LOS ANGELES (AP) — Three Los Angeles police officers have been charged with falsifying records reporting that people they stopped were gang members or associates, prosecutors said Friday.
The members of the Police Department’s Metropolitan Division were charged Thursday in a 59-count complaint alleging one count each of conspiracy to obstruct justice and multiple counts of filing a false police report and preparing false documentary evidence.
The officers were identified as Braxton Shaw, 37; Michael Coblentz, 42, and Nicolas Martinez, 36.
Directors of the Los Angeles Police Protective League, the union representing LAPD officers, said it expects the department “to investigate this matter fully in a fair and objective manner to determine the facts, ensure that officers are accorded their due process rights and any proven mischaracterizations are corrected.”
Shaw faces the most potential liability. Accused of falsifying 43 field interview cards, he could receive up to nearly 32 years in jail if convicted.
His attorney, Gregory G. Yacoubian, wrote in an email that he was confident his client will be cleared of wrongdoing, saying he always acted at the direction of police leadership.
“Braxton has devoted his personal life and professional law enforcement career to enhancing the quality of life for everyone,” Yacoubian said.
The case involves so-called field interview cards filled out by officers, in this case by officers from Metropolitan Division, which puts crimes-suppression units on the streets.
The department revealed in January that officers had been assigned to home duty or taken off patrol after a mother complained in 2019 that her son was wrongly identified as a gang member and a police supervisor began a review of documentation.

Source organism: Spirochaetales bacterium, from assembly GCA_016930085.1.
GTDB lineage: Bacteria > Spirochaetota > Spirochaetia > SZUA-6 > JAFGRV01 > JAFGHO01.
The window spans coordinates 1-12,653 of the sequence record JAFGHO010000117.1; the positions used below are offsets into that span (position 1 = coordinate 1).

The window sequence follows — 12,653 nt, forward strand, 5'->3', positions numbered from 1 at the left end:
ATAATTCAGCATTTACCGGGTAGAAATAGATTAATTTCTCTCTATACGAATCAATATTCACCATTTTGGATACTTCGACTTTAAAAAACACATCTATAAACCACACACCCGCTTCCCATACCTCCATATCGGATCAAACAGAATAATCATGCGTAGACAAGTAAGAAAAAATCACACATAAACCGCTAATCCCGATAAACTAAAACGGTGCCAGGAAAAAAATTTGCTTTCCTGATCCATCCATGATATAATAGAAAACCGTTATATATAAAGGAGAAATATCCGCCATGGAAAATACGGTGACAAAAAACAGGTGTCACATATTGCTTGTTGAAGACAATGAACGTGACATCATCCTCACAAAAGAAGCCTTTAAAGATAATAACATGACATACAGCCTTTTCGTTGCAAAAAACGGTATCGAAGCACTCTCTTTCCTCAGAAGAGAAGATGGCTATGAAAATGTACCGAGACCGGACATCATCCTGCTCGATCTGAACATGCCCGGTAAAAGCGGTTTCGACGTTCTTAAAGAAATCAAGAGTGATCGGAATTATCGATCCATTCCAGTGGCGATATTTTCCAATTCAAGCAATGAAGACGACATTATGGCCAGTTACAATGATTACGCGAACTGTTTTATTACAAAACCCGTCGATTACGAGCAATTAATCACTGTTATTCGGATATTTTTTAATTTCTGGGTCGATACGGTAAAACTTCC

Prosecutors in the case of the three officers alleged the cards contained false information and misidentified dozens of people as gang members.
Some of the false information was used to enter individuals into a state gang database, prosecutors said.
The defendants are accused of writing in some instances that a person admitted to being a gang member but video from body cameras showed the individuals were not asked about gang membership.
Prosecutors said in some instances individuals denied gang affiliation but the defendants wrote that they admitted being gang members.
County prosecutors have been directed to corroborate any information from field interview cards with other evidence including officers’ body cameras.
The Police Department issued a statement that did not identify the charged officers but said one was relieved of duty and police powers at the end of January and has been referred to an administrative tribunal “for the purpose of removal.”
The other two officers have been assigned to their homes and their peace officer powers have been suspended.
The department said there were 21 additional officers under investigation involving use of the field identification cards.
Ten have been assigned to their homes, eight are assigned to administrative duties, five are still on field duty, and one has retired.
In addition, all Metropolitan officers are being retrained on use of the cards and the frequency of audits of body cameras has been increased, the department said.
The department said it was no longer using the California Gang Database “for anything other than removing individuals from it.”